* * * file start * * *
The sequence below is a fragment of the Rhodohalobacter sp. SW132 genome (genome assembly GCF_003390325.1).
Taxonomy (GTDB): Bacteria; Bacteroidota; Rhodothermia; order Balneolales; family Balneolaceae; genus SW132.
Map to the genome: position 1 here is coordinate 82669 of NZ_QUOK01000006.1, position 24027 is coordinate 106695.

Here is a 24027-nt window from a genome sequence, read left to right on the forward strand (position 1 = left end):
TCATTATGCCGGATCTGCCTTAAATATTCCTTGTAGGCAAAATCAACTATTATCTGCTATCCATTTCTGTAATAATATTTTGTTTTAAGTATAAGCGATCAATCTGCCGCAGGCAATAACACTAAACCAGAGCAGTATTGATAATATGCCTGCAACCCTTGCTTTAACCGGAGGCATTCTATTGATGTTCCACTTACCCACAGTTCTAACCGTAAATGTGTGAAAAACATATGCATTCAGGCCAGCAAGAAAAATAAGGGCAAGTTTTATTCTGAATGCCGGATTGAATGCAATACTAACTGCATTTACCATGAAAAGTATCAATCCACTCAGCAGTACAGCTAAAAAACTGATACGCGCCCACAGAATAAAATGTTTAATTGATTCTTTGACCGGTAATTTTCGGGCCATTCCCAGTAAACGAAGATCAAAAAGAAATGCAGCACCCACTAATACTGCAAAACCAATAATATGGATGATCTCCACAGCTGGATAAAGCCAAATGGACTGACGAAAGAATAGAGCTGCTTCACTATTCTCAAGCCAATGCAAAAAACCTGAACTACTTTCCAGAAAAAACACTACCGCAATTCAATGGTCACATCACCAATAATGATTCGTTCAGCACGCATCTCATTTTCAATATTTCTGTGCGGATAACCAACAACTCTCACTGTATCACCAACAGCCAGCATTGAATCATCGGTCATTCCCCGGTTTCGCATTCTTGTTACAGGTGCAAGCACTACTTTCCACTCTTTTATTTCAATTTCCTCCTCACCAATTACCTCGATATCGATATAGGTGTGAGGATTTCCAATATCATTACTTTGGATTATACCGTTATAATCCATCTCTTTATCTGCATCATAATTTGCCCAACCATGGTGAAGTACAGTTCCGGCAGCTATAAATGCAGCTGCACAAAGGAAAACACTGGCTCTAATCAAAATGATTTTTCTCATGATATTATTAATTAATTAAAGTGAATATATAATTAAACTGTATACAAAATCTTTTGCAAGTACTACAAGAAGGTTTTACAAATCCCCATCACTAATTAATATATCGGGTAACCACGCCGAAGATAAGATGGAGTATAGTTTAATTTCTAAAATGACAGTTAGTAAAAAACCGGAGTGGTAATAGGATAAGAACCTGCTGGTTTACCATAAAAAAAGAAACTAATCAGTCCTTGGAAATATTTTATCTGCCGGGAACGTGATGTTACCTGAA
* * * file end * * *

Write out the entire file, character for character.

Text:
The sequence below is a fragment of the Rhodohalobacter sp. SW132 genome (genome assembly GCF_003390325.1).
Taxonomy (GTDB): Bacteria; Bacteroidota; Rhodothermia; order Balneolales; family Balneolaceae; genus SW132.
Map to the genome: position 1 here is coordinate 82669 of NZ_QUOK01000006.1, position 24027 is coordinate 106695.

Here is a 24027-nt window from a genome sequence, read left to right on the forward strand (position 1 = left end):
TCATTATGCCGGATCTGCCTTAAATATTCCTTGTAGGCAAAATCAACTATTATCTGCTATCCATTTCTGTAATAATATTTTGTTTTAAGTATAAGCGATCAATCTGCCGCAGGCAATAACACTAAACCAGAGCAGTATTGATAATATGCCTGCAACCCTTGCTTTAACCGGAGGCATTCTATTGATGTTCCACTTACCCACAGTTCTAACCGTAAATGTGTGAAAAACATATGCATTCAGGCCAGCAAGAAAAATAAGGGCAAGTTTTATTCTGAATGCCGGATTGAATGCAATACTAACTGCATTTACCATGAAAAGTATCAATCCACTCAGCAGTACAGCTAAAAAACTGATACGCGCCCACAGAATAAAATGTTTAATTGATTCTTTGACCGGTAATTTTCGGGCCATTCCCAGTAAACGAAGATCAAAAAGAAATGCAGCACCCACTAATACTGCAAAACCAATAATATGGATGATCTCCACAGCTGGATAAAGCCAAATGGACTGACGAAAGAATAGAGCTGCTTCACTATTCTCAAGCCAATGCAAAAAACCTGAACTACTTTCCAGAAAAAACACTACCGCAATTCAATGGTCACATCACCAATAATGATTCGTTCAGCACGCATCTCATTTTCAATATTTCTGTGCGGATAACCAACAACTCTCACTGTATCACCAACAGCCAGCATTGAATCATCGGTCATTCCCCGGTTTCGCATTCTTGTTACAGGTGCAAGCACTACTTTCCACTCTTTTATTTCAATTTCCTCCTCACCAATTACCTCGATATCGATATAGGTGTGAGGATTTCCAATATCATTACTTTGGATTATACCGTTATAATCCATCTCTTTATCTGCATCATAATTTGCCCAACCATGGTGAAGTACAGTTCCGGCAGCTATAAATGCAGCTGCACAAAGGAAAACACTGGCTCTAATCAAAATGATTTTTCTCATGATATTATTAATTAATTAAAGTGAATATATAATTAAACTGTATACAAAATCTTTTGCAAGTACTACAAGAAGGTTTTACAAATCCCCATCACTAATTAATATATCGGGTAACCACGCCGAAGATAAGATGGAGTATAGTTTAATTTCTAAAATGACAGTTAGTAAAAAACCGGAGTGGTAATAGGATAAGAACCTGCTGGTTTACCATAAAAAAAGAAACTAATCAGTCCTTGGAAATATTTTATCTGCCGGGAACGTGATGTTACCTGAA